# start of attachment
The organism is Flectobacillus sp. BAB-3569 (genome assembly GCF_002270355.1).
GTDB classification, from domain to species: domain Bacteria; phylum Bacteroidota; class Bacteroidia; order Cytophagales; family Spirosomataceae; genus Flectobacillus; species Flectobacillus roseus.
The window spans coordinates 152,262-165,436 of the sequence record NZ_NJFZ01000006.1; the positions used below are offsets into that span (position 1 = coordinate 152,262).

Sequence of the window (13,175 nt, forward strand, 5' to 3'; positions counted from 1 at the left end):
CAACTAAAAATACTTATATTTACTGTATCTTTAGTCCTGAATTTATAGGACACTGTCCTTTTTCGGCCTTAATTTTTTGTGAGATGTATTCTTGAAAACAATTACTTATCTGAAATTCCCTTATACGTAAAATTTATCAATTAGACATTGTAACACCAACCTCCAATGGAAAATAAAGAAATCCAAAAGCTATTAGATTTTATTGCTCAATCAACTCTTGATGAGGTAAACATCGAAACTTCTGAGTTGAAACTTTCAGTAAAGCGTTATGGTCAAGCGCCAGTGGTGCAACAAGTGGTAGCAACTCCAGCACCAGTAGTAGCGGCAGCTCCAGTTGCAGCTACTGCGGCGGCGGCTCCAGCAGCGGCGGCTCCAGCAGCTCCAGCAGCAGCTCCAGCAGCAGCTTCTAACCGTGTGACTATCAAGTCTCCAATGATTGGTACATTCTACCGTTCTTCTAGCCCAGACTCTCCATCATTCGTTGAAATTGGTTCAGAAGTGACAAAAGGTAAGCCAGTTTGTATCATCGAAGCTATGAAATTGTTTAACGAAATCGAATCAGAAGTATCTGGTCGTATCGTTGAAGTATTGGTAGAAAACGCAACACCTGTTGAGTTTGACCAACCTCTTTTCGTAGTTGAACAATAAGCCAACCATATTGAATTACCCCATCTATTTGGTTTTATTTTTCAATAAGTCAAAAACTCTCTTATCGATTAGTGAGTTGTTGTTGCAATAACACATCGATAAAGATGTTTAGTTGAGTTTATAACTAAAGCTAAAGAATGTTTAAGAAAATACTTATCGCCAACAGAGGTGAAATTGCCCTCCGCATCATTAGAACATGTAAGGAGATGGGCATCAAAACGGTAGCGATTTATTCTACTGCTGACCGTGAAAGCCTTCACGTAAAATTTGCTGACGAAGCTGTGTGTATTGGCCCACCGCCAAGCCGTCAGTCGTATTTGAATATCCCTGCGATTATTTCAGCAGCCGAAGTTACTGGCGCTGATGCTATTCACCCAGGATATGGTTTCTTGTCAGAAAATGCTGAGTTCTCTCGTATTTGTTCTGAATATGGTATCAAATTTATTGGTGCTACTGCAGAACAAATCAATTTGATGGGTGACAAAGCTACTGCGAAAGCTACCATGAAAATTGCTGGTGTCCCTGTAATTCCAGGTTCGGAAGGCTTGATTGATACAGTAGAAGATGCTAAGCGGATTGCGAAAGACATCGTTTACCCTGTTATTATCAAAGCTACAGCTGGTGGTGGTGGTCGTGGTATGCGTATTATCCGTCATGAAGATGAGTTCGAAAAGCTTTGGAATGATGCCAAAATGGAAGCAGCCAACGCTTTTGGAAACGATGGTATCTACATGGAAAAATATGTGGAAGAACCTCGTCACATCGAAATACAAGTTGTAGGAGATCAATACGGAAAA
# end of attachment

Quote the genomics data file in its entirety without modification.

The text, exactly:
The organism is Flectobacillus sp. BAB-3569 (genome assembly GCF_002270355.1).
GTDB classification, from domain to species: domain Bacteria; phylum Bacteroidota; class Bacteroidia; order Cytophagales; family Spirosomataceae; genus Flectobacillus; species Flectobacillus roseus.
The window spans coordinates 152,262-165,436 of the sequence record NZ_NJFZ01000006.1; the positions used below are offsets into that span (position 1 = coordinate 152,262).

Sequence of the window (13,175 nt, forward strand, 5' to 3'; positions counted from 1 at the left end):
CAACTAAAAATACTTATATTTACTGTATCTTTAGTCCTGAATTTATAGGACACTGTCCTTTTTCGGCCTTAATTTTTTGTGAGATGTATTCTTGAAAACAATTACTTATCTGAAATTCCCTTATACGTAAAATTTATCAATTAGACATTGTAACACCAACCTCCAATGGAAAATAAAGAAATCCAAAAGCTATTAGATTTTATTGCTCAATCAACTCTTGATGAGGTAAACATCGAAACTTCTGAGTTGAAACTTTCAGTAAAGCGTTATGGTCAAGCGCCAGTGGTGCAACAAGTGGTAGCAACTCCAGCACCAGTAGTAGCGGCAGCTCCAGTTGCAGCTACTGCGGCGGCGGCTCCAGCAGCGGCGGCTCCAGCAGCTCCAGCAGCAGCTCCAGCAGCAGCTTCTAACCGTGTGACTATCAAGTCTCCAATGATTGGTACATTCTACCGTTCTTCTAGCCCAGACTCTCCATCATTCGTTGAAATTGGTTCAGAAGTGACAAAAGGTAAGCCAGTTTGTATCATCGAAGCTATGAAATTGTTTAACGAAATCGAATCAGAAGTATCTGGTCGTATCGTTGAAGTATTGGTAGAAAACGCAACACCTGTTGAGTTTGACCAACCTCTTTTCGTAGTTGAACAATAAGCCAACCATATTGAATTACCCCATCTATTTGGTTTTATTTTTCAATAAGTCAAAAACTCTCTTATCGATTAGTGAGTTGTTGTTGCAATAACACATCGATAAAGATGTTTAGTTGAGTTTATAACTAAAGCTAAAGAATGTTTAAGAAAATACTTATCGCCAACAGAGGTGAAATTGCCCTCCGCATCATTAGAACATGTAAGGAGATGGGCATCAAAACGGTAGCGATTTATTCTACTGCTGACCGTGAAAGCCTTCACGTAAAATTTGCTGACGAAGCTGTGTGTATTGGCCCACCGCCAAGCCGTCAGTCGTATTTGAATATCCCTGCGATTATTTCAGCAGCCGAAGTTACTGGCGCTGATGCTATTCACCCAGGATATGGTTTCTTGTCAGAAAATGCTGAGTTCTCTCGTATTTGTTCTGAATATGGTATCAAATTTATTGGTGCTACTGCAGAACAAATCAATTTGATGGGTGACAAAGCTACTGCGAAAGCTACCATGAAAATTGCTGGTGTCCCTGTAATTCCAGGTTCGGAAGGCTTGATTGATACAGTAGAAGATGCTAAGCGGATTGCGAAAGACATCGTTTACCCTGTTATTATCAAAGCTACAGCTGGTGGTGGTGGTCGTGGTATGCGTATTATCCGTCATGAAGATGAGTTCGAAAAGCTTTGGAATGATGCCAAAATGGAAGCAGCCAACGCTTTTGGAAACGATGGTATCTACATGGAAAAATATGTGGAAGAACCTCGTCACATCGAAATACAAGTTGTAGGAGATCAATACGGAAAA